The transcriptional initiation region which includes the RNA polymerase binding site (promoter) may be native to the woody host or may be derived from an alternative source, where the region is functional in the woody host. Other sources include the Agrobacterium T-DNA genes, such as the transcriptional initiation regions for the biosynthesis of nopaline, octopine, mannopine, or other opine transcriptional initiation region, transcriptional initiation regions from plants or other woody species than the host species, transcriptional initiation regions from viruses, particularly host specific viruses, or partially or wholly synthetic transcription initiation regions.
The transcriptional initiation regions may not only include the RNA polymerase binding site, but also regions providing for regulation of the transcription, where the regulation involves chemical or physical repression or induction, e.g., metabolites or light, regulation based on cell differentiation, such as associated with leaves, roots, seed, or the like. Thus, the transcriptional initiation region or the regulatory portion of such region is obtained from an appropriate gene, which is regulated, for example, the 1,5-ribulose biphosphate carboxylase gene, which is light-induced, and used for transcriptional initiation, stress-induced genes, heat shock genes, which are temperature regulated, wound induced genes, meristem specific genes, etc.
The 3' termination region may be derived from the same gene as the transcriptional initiation region or a different gene. For example, where the gene of interest has a transcriptional termination region functional in the woody species, that region may be retained with the gene.
An expression cassette can be constructed which will include the transcriptional initiation region, the gene of interest under the transcriptional regulational control of the transcriptional initiation region, the initiation codon, the coding sequence of the gene, with or without introns, the translational stop codons, followed by the transcriptional termination region, which will include the terminator, and may include a polyadenylation signal sequence, and other sequences associated with transcriptional termination. The direction is 5'-3' in the direction of transcription. The cassette will usually be less than about 10 kb, frequently less than about 6 kb, usually being at least about 1 kb, more usually being at least about 2 kb.
The gene of interest may be derived from a chromosomal gene, cDNA, a synthetic gene, or combinations thereof. Where the expression product of the gene is to be located in other than the cytoplasm, the gene will usually be constructed to include particular amino acid sequences which result in translocation of the product to a particular site, which may be an organelle, such as the chloroplast, mitochondrion or nucleus, the cell plasma membrane, or may be secreted into the periplasmic space or into the external environment of the cell. Various secretory leaders, membrane integrator sequences, and translocation sequences for directing the peptide expression product to a particular site are described in the literature. See, for example, Cashmore et al., Biotechnology (1985) 3:803-808, Wickner and Lodish, Science (1985) 230:400-407.
Genes of interest for use in woody species include a wide variety of phenotypic and non-phenotypic properties. Among the phenotypic properties are enzymes which provide for resistance to stress, such as dehydration resulting from heat and salinity, herbicides, toxic metal or trace elements, or the like. Resistance may be as a result of a change in the target site, enhancement of the amount of the target protein in the host cell, the increase in one or more enzymes involved with the biosynthetic pathway to a product which protects the host against the stress, and the like. Genes may be obtained from prokaryotes or eukaryotes, bacteria, fungi, e.g., yeast, viruses, plants, mammals or be synthesized in whole or in part. Illustrative genes include glyphosate resistant 3-enolpyruvylphosphoshikimate synthase gene, nitrilase, genes in the proline and glutamine biosynthetic pathway, metallothioneins, etc. Other genes of interest may be involved with regulation of growth, such as manipulations of source/sink (carbon partitioning) relations, e.g., changes in solids content, or apical dominance, photosynthetic efficiency, such as altering the efficiency of RuBP carboxylase, or changing the quality of the woods, such as altering lignin to cellulose ratios or the length of wood fibers.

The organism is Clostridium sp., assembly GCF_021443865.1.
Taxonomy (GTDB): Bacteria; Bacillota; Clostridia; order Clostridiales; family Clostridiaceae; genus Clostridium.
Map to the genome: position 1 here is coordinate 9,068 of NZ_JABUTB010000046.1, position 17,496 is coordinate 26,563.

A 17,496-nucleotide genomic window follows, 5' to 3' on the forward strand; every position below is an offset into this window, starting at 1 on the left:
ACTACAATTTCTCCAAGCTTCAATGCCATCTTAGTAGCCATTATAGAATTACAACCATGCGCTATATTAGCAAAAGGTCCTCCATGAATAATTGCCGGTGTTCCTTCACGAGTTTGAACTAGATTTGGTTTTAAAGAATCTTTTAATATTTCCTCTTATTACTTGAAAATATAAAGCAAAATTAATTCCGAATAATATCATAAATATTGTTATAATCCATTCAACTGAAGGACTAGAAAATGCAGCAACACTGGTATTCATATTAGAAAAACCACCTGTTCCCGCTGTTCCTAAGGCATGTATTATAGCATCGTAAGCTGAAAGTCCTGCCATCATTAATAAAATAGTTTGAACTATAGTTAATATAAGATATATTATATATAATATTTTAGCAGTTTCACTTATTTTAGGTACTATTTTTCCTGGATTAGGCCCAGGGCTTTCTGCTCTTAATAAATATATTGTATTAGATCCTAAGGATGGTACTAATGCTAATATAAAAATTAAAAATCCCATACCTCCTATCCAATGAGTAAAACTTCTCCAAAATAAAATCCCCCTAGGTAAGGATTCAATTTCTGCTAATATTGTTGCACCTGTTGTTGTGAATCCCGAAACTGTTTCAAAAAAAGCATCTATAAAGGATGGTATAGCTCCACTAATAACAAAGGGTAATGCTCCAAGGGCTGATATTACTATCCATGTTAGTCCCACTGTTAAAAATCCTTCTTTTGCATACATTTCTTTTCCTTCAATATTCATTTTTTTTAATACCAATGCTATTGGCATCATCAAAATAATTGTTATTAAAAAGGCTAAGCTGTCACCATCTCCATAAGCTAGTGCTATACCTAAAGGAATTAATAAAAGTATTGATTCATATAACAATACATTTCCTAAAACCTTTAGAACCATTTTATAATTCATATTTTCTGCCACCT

One or more cassettes may be involved, where the cassettes may be employed in tandem for the expression of independent genes which may express products independently of each other or may be regulated concurrently, where the products may act independently or in conjunction.
Where the expression cassette is to be transformed into plant cells by means of Agrobacterium, the cassette will be bordered usually within at least about 1 kb by the right and/or left T-DNA borders. These borders may be obtained from any Ti- or Ri-plasmid and may be joined to the expression cassette by conventional ways. The expression cassette may be constructed so as to be directly transferred from a plasmid other than a Ti- or Ri-plasmid or may become integrated into the T-DNA region of a Ti- or Ri-plasmid through homologous recombination. Thus, the expression cassette could have DNA sequences at one or both borders of the expression cassette homologous with sequences present in the T-DNA region of the Ti- or Ri-plasmid.
The expression cassette will normally be carried on a vector having at least one replication system. For convenience, it is common to have a replication system functional in E. coli, such as ColE1, pSC101, pACYC184, or the like. In this manner, at each stage after each manipulation, the resulting construct may be cloned, sequenced, and the correctness of the manipulation determined. In addition, or in place of the E. coli replication system, a broad host range replication system may be employed, such as the replication systems of the P-1 incompatibility plasmids, e.g., pRK290. These plasmids are particularly effective with Ti-plasmids, either armed or disarmed, for transfer of T-DNA to the woody species host.